By Liz Rauer

To achieve sustainability, we need to be able to monitor our planet’s health and respond accordingly. A new study led by Heather Tallis, lead scientist at the Natural Capital Project and co-authored by researchers including Stanford Woods Institute Senior Fellow Harold Mooney proposes a way to monitor ecosystem services on a global scale.

Published in the November issue of BioScience, the paper outlines a framework to integrate national statistics, numerical models, remote sensing and in situ measurements to regularly track changes in ecosystem services across the globe. It includes a tangible plan to coordinate, standardize and broaden access to existing databases that track and monitor the delivery of ecosystem services. If implemented, it would inform local, regional, and global research and decisions related to the environment and society.

Earth’s life-support systems are changing, as is their ability to provide services such as clean air and water. Currently there is no centralized system to monitor and report these changes. Increasing environmental pressures around the world underscores the urgency to devise centralized methods of monitoring the changes in services nature provides to society.

The concept the researchers describe builds upon a framework envisioned by the Group on Earth Observations Biodiversity Observation Network (GEO BON) Ecosystem Services Working Group. Tallis is head of the working group and most of the study’s co-authors are members. The report’s proposed framework focuses on coordinating the reporting of temporal and spatial patterns in the production, delivery and value of global ecosystem services. It coordinates and combines data streams, identifies gaps in information systems and proposes consistent frameworks of benefit analysis. This scheme of metrics for monitoring ecosystems and the services they provide to humanity is a pioneering step in the effort to take global stock of our planet’s life-support systems.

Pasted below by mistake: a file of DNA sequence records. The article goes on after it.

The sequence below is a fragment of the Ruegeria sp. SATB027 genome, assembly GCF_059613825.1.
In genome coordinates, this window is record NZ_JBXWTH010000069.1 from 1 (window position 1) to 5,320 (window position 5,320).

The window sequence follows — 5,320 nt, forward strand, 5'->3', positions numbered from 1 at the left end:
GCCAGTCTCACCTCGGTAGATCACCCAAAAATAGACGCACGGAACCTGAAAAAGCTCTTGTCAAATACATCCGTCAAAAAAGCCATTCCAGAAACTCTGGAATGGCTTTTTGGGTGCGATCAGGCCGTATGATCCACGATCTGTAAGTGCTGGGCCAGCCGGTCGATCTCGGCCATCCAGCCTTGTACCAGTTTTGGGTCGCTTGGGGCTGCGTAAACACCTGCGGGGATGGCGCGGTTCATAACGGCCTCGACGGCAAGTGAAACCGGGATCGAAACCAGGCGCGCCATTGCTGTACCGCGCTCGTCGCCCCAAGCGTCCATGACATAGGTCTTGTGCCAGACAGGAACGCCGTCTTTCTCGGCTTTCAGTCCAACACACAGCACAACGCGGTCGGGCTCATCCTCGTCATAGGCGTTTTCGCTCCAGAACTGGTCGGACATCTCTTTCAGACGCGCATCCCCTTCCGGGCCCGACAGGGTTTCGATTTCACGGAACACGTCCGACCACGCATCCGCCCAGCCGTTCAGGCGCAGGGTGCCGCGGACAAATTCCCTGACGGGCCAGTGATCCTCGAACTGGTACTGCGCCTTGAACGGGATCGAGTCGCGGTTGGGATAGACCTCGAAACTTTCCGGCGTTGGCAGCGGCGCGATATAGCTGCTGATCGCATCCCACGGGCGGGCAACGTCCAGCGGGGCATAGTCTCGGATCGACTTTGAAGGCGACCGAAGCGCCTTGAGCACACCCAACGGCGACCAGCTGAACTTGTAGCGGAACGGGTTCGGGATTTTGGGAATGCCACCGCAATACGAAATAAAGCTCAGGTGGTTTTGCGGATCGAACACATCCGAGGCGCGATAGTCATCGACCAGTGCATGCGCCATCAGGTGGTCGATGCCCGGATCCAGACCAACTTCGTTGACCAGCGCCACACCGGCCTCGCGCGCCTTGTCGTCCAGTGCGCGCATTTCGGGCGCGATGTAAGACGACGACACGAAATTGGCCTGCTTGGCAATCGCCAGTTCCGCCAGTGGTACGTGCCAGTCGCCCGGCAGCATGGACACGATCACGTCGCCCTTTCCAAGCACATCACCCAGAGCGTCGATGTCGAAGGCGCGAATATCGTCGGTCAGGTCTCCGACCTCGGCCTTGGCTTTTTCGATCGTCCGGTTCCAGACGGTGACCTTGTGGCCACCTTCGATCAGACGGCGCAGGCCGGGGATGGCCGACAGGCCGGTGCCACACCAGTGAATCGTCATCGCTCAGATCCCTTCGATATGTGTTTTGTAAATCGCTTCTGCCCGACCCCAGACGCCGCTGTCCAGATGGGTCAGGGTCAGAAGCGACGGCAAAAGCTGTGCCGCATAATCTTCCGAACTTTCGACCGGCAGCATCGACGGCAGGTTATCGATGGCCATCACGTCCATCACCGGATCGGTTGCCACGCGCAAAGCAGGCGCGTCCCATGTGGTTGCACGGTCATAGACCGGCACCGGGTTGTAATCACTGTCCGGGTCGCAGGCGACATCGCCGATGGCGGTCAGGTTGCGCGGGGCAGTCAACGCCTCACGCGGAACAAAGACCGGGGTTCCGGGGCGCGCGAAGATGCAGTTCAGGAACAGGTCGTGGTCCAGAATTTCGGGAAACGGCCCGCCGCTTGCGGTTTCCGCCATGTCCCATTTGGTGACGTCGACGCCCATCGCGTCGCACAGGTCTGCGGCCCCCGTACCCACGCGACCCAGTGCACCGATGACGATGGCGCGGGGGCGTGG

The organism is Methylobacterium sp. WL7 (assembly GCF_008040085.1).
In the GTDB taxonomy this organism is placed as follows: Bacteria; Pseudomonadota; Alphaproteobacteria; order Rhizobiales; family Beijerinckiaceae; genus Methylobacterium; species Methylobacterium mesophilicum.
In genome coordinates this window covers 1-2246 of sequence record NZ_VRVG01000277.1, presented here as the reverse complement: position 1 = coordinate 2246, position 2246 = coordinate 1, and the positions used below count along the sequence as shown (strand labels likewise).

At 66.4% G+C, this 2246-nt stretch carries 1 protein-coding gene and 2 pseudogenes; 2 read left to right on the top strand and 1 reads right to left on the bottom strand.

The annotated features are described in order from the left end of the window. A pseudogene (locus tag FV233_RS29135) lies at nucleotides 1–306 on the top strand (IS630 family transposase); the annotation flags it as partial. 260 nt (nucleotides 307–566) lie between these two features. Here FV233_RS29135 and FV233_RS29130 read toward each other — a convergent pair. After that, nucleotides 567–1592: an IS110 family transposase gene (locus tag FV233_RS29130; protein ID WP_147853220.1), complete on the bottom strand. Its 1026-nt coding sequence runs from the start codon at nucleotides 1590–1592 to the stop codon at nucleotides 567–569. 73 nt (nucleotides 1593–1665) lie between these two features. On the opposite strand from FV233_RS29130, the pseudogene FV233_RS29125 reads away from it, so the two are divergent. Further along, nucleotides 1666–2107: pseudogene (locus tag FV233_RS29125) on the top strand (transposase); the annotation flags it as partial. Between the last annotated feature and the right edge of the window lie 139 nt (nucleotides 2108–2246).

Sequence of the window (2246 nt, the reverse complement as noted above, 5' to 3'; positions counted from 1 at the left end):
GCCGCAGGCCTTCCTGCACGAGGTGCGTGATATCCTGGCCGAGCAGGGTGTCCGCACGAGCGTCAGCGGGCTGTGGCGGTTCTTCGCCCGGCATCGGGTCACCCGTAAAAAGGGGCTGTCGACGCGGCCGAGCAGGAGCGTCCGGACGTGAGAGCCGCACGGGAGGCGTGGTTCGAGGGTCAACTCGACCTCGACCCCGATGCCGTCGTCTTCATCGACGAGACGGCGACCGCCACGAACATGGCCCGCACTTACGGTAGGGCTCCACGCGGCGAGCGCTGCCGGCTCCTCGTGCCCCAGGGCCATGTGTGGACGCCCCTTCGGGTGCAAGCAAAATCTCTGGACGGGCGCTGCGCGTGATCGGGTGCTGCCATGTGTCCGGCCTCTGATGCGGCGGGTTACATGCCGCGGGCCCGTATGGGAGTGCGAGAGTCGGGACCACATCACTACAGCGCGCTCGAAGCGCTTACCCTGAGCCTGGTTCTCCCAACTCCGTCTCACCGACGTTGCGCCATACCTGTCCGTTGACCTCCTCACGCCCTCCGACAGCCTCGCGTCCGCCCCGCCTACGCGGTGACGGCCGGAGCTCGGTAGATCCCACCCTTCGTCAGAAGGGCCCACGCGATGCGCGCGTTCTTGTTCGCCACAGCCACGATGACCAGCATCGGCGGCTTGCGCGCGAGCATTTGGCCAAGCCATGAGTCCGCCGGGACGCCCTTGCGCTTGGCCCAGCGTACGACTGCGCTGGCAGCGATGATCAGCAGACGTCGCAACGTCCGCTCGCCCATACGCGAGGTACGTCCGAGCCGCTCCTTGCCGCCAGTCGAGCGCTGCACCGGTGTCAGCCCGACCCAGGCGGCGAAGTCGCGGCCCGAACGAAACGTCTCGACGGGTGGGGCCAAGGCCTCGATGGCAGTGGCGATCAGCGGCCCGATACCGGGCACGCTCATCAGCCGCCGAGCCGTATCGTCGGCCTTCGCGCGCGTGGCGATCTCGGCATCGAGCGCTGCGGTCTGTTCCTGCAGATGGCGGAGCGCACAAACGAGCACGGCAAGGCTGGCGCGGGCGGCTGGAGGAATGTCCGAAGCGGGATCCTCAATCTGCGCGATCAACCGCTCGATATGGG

The researchers call for standardized metrics of ecosystem services that separately account for the biophysical supply of a resource, the service it provides and its social benefits and value. These metrics will enable analysts to account for ecosystem benefits that economic markets currently fail to capture. For example, traditional valuation approaches do not incorporate the benefits of improved air and water quality or climate regulation because nature provides them as public goods. Similarly, economic benefits of agricultural crop production might exclude the nutritional benefits provided to the world’s poorest individuals, who may not pay for food through a formal market.

Systematic data collection and monitoring of ecosystem services will require unprecedented international cooperation among scientists and pooling of data at varying scales. While the framework emphasizes data at the national scale, it also calls for the inclusion of local scale field-based observations. In combination with calibrated data from remote sensors on global land-use and numerical models to simulate biophysical processes, a complete monitoring system will be able to inform local, regional, and global research and decisions related to the environment and society.


Media Contact

Elizabeth Rauer

Communications Manager

Natural Capital Project